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Three reasons you should follow Climate Progress on Twitter

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"Three reasons you should follow Climate Progress on Twitter"

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To follow Climate Progress on Twitter, click here.  Here’s why you should:

  1. It’s a modern, portable version of a news teletype.
  2. I will be in Copenhagen and tweeting.
  3. Your (online) neighbors are doing it!

Let me elaborate:

1.  It’s like a modern news teletype.  Some may think Twitter is only for dishing out 140 characters of trivial information to the kind of people who are interested in what Ashton Kutcher had for lunch.  But in fact, for a blog, Twitter is more akin to an old fashioned “teleprinter (teletypewriter, Teletype or TTY),” which for much of the second half of the 20th century was a must-have in newsrooms and anywhere else that wanted to keep up with the latest breaking news.

As Climate Progress articles are posted, Twitter followers get the headline plus a TinyUrl to access the whole piece.  Since the next several months will likely to see lots of breaking news on the climate bill, Copenhagen, and clean energy, you’ll get the news delivered immediately to you ahead of everyone else.  And I promise to work on shorter headlines, too!  Not only won’t this cost you a penny, it’s surely a lot better than this ever was:

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2.  I’ll tweet from Copenhagen.  I will actually start doing “real” tweets at home and abroad.  Yes, I’m aware that Twitter purists don’t consider the headines from blog posts to be genuine tweets.  In particular, I’ll be in Copenhagen December 14 – 21 covering the big international climate conference.  Thousands of delegates, climate experts, activists and journalists will be there, and I’ll be interviewing, reporting, blogging, and tweeting.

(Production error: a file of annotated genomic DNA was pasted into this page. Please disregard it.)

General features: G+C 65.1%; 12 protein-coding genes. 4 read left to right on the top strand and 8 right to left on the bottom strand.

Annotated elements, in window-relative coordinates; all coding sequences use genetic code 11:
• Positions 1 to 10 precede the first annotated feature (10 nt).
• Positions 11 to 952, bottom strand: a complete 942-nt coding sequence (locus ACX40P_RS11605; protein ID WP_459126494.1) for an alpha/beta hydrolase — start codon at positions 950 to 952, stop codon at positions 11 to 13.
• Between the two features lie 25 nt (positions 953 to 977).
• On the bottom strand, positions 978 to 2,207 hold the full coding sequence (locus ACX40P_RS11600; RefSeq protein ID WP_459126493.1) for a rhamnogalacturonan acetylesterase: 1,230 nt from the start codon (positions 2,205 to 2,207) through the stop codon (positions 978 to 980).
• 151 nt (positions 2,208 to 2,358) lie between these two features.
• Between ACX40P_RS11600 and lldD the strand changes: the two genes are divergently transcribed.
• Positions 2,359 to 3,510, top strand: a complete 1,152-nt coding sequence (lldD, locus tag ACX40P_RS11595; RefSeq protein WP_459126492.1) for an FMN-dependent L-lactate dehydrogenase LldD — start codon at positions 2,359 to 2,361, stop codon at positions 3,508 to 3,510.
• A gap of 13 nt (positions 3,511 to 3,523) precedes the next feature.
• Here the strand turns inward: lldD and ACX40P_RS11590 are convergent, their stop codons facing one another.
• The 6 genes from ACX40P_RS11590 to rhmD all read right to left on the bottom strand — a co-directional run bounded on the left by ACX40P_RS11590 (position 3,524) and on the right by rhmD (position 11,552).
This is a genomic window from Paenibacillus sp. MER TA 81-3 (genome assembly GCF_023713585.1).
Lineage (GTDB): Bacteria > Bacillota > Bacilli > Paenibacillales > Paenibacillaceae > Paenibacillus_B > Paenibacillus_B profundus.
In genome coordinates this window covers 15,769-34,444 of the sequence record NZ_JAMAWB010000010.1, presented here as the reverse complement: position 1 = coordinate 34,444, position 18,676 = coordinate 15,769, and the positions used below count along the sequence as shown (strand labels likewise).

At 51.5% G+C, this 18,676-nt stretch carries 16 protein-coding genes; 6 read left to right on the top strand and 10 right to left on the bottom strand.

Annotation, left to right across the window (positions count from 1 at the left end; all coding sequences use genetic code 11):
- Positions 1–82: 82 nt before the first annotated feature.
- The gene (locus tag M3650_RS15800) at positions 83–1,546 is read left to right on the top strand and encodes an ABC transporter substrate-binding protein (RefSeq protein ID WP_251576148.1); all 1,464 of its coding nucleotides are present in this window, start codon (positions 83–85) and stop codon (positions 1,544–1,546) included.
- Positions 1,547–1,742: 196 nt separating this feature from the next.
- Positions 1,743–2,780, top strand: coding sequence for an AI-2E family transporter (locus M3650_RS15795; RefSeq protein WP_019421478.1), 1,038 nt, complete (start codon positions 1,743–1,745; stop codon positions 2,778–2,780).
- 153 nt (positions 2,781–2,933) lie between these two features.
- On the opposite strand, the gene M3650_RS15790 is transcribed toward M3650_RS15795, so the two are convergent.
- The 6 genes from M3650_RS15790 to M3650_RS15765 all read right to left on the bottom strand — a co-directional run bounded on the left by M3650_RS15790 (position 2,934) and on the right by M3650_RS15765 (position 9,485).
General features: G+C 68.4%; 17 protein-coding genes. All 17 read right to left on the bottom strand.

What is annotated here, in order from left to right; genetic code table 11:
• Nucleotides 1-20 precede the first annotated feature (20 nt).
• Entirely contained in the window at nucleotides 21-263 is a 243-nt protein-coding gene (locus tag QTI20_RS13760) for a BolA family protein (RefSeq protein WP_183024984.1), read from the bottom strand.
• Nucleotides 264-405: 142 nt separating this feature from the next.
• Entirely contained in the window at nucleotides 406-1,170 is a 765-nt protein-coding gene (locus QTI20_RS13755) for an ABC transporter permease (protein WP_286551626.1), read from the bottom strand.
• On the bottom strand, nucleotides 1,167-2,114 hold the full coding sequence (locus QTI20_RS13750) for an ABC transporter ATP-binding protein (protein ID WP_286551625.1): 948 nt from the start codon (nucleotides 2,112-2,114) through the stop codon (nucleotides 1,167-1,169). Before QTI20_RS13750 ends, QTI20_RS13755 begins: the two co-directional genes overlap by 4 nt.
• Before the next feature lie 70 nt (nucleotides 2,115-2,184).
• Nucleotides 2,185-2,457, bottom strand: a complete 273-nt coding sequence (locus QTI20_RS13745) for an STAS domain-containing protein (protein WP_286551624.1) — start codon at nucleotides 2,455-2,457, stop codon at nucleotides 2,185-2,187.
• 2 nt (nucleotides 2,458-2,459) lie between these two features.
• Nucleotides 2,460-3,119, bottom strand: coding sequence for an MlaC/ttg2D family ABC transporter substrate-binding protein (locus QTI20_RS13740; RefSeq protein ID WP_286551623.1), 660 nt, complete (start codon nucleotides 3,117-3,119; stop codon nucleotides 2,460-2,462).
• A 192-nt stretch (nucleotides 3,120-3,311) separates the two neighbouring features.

3.  Your (online) neighbors are already following Climate Progress on Twitter! Since going on Twitter in April (see “How tweet it is“) I have amassed 2,066 followers (as of noon today), which I’m told is a lot.  I’m also told that latest behavioral psychology research says the best way to persuade people to adopt a certain behavior is to make sure they know that their neighbors and people are doing it.  Well, they are.  All the time.  Do they know something you don’t?  Do they also have more compact fluorescent light bulbs and a bigger solar PV system and a smaller carbon footprint than you?  Get with it, readers.

To follow Climate Progress on Twitter, click here.  Do it for your kids.

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5 Responses to Three reasons you should follow Climate Progress on Twitter

  1. Great to see you on Twitter. We’re pleased to add you to the sites followed by “archweek”. And, as always, really looking forward to all your great and useful contributions.

    However…

    Twitter is not just a short-form broadcast medium. It is also a social medium, and as such, the commons of Twitter is built up by some degree of reciprocal following.

    One wonders if a Twitter presence which is broadcast-only (i.e. many followers, following zero) fully grasps the essence of Twitter. How would the social network of Twitter develop if such a one-directional approach became a norm?

  2. Thx! Need climate news/views asap. Telling carbon friends. Yr hash tags? #rommcp #cop15 Historical twittergraphy ;-) http://bit.ly/anjOf

  3. Bill P says:

    This rationale depends some assumptions:

    1) That for some reason I “need” to know the latest breaking whatever on everything instantly instead of waiting a few hours or a day to read/hear about it. That would be true if I were a reporter, but I’m not.

    2) That I care what my neighbors are doing (whoever did the behavioral research you cited apparently forgot to talk to me).

    3) That even if the two assumptions above applied to me, that I want to spend huge amounts of my time everyday reading and following up on flurries of 140 character tweets.

    I understand that Twitter is another way of promoting this blog, which is a good reason for Joe Romm to be tweeting, but that’s no reason I should get involved in this latest fashion craze.

  4. hapa says:

    joe lots of sites split their twitter stuff into one article feed account and another for news and commentary; if users want both they can follow both, simple

  5. David Lewis says:

    You might join in with The New Yorker, whose cartoon desk announced yesterday they will be delivering future shipments of kudos via “Fritter”, “which has replaced Twitter because of its superior time-wasting capabilities”.